Selling Your Medical Practice from a Wealth Management Perspective

September 29, 2013

Physician wealth management expert Scott Wisniewski explains the decision to sell a private practice with an eye toward retirement.

We all know the threat of civil monetary penalties, audits, and the ever-increasing expense and headache of regulatory compliance has led many physicians to pack up and head for the security and predictability offered by larger group employment or hospital employment. Perhaps the most important consideration is income, and the ability to save for retirement.

I recently spoke with someone who deals with this every day, physician wealth management expert, Scott Wisniewski, founder and CEO of Dallas-based Arianna Capital Management.

Martin Merritt: What are some of the considerations in selling a practice?

Scott Wisniewski: Aside from the deeply personal choice, the biggest concern for anyone in business is how they’re compensated. An equal concern is how best to accumulate the assets that will support them in retirement. The sale of a private medical practice carries the potential of a large cash infusion that could be used to jumpstart the growth of retirement assets. Particularly in the early stages of a physician’s career, the ability to save may be impacted by a variety of factors: lack of time to address planning, paying off or down loan debt, or just simply not paying attention. Gaining access to a pool of cash can address these concerns early on. In a more mature practice, equity proceeds can ensure a comfortable retirement.

Compensation concerns range from the uncertainty of private practice revenue streams balanced against the ability to deduct ongoing expenses and if available, the potential to contribute large sums to tax-deferred retirement accounts such as SEP-IRAs, cash balance plans or a solo 401(k). As an employee of a corporation, you’ll be able to expect a stable, predictable income but your retirement account contribution options are significantly different. Contributions are limited by law at lower levels than for self-employed individuals, which if free cash flow was available previously, may become a constraint on effective savings.

MM: Do you feel that associating with a larger business or hospital will positively impact physicians’ abilities to prepare for retirement?

SW: Most physicians will see an improved ability to save due to the predictable nature of their compensation.  Much will hinge on the state of the practice and the amount of disposable income, but given the vehicles available to the self-employed, the potential for significant wealth accumulation is far greater than for an employee of a corporation. While private net income may be inherently volatile, it is likely that the long term average will exceed the compensation from a corporation.  

MM:So there is a trade off: “volatility” and “risk” for lower, but stable income?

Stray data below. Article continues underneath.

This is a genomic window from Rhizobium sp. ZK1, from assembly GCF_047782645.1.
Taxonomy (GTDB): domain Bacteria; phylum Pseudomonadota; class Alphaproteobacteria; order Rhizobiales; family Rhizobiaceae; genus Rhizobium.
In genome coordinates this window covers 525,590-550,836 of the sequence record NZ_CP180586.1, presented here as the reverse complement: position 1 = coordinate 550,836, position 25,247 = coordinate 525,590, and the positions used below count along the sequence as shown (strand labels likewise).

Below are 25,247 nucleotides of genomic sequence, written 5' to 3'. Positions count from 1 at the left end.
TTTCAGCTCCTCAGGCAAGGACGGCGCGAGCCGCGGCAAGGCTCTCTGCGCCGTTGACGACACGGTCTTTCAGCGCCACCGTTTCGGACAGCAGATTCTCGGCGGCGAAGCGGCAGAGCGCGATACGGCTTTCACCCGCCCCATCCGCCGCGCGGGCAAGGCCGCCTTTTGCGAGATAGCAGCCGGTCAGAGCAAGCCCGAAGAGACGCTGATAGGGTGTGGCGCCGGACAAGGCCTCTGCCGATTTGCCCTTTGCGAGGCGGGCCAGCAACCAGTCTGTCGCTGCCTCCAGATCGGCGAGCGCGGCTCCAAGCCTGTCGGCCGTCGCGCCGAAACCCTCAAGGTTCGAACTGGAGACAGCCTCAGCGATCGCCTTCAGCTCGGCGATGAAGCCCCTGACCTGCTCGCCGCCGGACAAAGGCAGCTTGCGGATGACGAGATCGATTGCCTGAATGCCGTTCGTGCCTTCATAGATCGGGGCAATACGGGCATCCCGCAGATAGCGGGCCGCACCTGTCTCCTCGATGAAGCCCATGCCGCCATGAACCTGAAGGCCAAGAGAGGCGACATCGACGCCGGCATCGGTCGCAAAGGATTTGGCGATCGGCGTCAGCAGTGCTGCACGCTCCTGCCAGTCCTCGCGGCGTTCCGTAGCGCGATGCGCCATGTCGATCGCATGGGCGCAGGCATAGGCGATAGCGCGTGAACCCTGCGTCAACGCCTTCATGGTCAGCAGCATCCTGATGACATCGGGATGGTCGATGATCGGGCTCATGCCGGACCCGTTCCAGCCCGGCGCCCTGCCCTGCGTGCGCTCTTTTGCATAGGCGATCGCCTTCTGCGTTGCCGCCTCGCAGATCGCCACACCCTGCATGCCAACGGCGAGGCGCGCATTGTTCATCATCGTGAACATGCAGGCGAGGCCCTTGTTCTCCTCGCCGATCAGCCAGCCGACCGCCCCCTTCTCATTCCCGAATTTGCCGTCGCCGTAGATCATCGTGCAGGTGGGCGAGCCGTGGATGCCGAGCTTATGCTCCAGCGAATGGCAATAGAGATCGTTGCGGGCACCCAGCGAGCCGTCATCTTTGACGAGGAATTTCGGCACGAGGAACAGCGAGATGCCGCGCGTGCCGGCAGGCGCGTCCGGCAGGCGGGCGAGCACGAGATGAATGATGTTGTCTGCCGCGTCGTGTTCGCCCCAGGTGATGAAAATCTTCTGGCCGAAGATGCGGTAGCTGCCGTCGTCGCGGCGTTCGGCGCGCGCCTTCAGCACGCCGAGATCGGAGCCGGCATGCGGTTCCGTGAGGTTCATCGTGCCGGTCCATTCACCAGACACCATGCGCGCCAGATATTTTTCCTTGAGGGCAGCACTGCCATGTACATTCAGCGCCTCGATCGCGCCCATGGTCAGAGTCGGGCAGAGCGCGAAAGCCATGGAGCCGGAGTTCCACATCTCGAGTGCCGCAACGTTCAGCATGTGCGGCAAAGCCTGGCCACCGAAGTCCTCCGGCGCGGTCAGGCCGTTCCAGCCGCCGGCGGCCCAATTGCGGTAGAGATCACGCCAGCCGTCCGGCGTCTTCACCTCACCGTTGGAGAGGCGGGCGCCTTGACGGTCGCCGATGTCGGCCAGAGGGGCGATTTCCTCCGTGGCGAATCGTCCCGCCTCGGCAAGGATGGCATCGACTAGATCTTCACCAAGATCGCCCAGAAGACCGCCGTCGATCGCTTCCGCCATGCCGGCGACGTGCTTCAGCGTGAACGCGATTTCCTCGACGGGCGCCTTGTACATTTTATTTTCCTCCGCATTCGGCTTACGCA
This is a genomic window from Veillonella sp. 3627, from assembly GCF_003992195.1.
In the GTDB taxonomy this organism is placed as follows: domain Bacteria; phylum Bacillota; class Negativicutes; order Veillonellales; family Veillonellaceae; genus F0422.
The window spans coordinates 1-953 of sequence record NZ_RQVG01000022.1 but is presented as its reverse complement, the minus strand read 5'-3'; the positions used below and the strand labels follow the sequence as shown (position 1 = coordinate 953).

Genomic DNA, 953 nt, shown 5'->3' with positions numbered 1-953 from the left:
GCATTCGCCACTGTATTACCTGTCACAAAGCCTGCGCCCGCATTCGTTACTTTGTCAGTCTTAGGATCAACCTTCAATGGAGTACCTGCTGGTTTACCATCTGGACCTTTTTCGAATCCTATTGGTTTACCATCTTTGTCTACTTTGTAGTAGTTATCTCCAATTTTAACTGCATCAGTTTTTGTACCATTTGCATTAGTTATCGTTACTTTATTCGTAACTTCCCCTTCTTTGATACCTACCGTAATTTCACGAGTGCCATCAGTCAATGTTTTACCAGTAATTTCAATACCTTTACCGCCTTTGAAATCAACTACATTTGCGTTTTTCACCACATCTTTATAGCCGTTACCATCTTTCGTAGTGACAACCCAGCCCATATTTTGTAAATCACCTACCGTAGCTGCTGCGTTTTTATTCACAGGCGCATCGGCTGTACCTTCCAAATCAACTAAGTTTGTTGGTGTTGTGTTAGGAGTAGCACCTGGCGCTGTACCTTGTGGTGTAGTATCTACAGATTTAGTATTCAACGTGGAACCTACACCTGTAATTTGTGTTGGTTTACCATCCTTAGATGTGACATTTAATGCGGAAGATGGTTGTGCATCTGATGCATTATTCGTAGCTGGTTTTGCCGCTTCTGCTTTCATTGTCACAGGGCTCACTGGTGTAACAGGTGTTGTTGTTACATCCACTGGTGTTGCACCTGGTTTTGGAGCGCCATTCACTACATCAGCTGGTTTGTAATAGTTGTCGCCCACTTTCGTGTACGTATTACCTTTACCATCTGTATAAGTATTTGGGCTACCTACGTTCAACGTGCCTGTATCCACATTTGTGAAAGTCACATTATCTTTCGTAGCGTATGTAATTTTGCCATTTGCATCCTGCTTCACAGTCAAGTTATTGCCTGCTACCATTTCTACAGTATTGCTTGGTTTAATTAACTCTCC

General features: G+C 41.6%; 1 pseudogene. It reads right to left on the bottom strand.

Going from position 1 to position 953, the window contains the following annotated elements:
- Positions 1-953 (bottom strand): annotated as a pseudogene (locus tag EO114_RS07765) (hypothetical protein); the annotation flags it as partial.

SW: That is generally true for any investment. Depending on the particular specialty of the physician, generally speaking, income from an employer (W-2 income) can be expected to be lower than that of a self-employed individual or practice (1099 income). The inherently higher tax burden associated with 1099 income is offset to a degree by the ability to deduct certain business expenses.  These are not options a physician should consider without a trusted financial advisor. Based on our conversations with physicians, when prudent financial advice is considered, the trade-off of stability for lower income doesn’t make sense in a significant number of cases.

MM: Are there exceptions?

SW: The one exception is for those who can move from front-line practice with a larger group or corporation into a managerial position. In this situation, a reduced work load coupled with stability of income can be more attractive than long hours and volatile income. A hybrid solution we’ve also encountered is choosing to work occasionally (i.e. weekends or a few shifts per month) with a large group or corporation. This supplements income without incurring the negative aspects of moving completely out of private practice. It also may provide an exit ramp in the event a sale is eventually contemplated.

For most however, the positive perks from a corporate setting don’t fully compensate for the loss of a greater variety of opportunity that can result from obtaining excellent financial advice.

Here’s a real world example: Access to a 401(k) with a match provides an instant positive return, in some cases up to 6 percent but typically more in the 3 percent to - 4 percent range. The drawback to this is that the available mutual fund investment options most likely will be relatively expensive and can be expected to provide a limited range of market exposures. By contrast, an independent financial advisor with access to low cost, well-diversified mutual fund investment options can position the self-employed physician to receive a significantly greater return on the larger pool of assets they can contribute to the wider variety of vehicles available to them. Free matching is great but not if it comes at the expense of longer term returns and certainly wouldn’t be a great reason to accept lower overall compensation.